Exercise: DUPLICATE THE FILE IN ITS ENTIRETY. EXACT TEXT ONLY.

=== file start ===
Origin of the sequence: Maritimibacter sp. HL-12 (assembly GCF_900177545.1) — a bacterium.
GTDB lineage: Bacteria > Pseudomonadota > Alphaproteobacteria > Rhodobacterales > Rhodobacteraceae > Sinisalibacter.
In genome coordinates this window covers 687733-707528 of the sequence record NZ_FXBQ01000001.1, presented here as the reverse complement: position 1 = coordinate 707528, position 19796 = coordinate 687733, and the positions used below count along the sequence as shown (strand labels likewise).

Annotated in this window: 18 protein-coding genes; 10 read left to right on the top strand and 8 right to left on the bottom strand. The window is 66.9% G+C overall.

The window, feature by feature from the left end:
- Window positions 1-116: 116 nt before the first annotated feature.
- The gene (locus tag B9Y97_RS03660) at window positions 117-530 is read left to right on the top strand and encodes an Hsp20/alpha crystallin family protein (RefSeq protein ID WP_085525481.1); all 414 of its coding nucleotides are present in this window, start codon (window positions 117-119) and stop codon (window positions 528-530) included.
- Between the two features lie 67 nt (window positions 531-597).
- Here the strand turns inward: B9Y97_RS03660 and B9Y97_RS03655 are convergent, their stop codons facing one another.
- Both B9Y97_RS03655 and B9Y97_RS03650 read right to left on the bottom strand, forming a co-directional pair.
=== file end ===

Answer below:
Origin of the sequence: Maritimibacter sp. HL-12 (assembly GCF_900177545.1) — a bacterium.
GTDB lineage: Bacteria > Pseudomonadota > Alphaproteobacteria > Rhodobacterales > Rhodobacteraceae > Sinisalibacter.
In genome coordinates this window covers 687733-707528 of the sequence record NZ_FXBQ01000001.1, presented here as the reverse complement: position 1 = coordinate 707528, position 19796 = coordinate 687733, and the positions used below count along the sequence as shown (strand labels likewise).

Annotated in this window: 18 protein-coding genes; 10 read left to right on the top strand and 8 right to left on the bottom strand. The window is 66.9% G+C overall.

The window, feature by feature from the left end:
- Window positions 1-116: 116 nt before the first annotated feature.
- The gene (locus tag B9Y97_RS03660) at window positions 117-530 is read left to right on the top strand and encodes an Hsp20/alpha crystallin family protein (RefSeq protein ID WP_085525481.1); all 414 of its coding nucleotides are present in this window, start codon (window positions 117-119) and stop codon (window positions 528-530) included.
- Between the two features lie 67 nt (window positions 531-597).
- Here the strand turns inward: B9Y97_RS03660 and B9Y97_RS03655 are convergent, their stop codons facing one another.
- Both B9Y97_RS03655 and B9Y97_RS03650 read right to left on the bottom strand, forming a co-directional pair.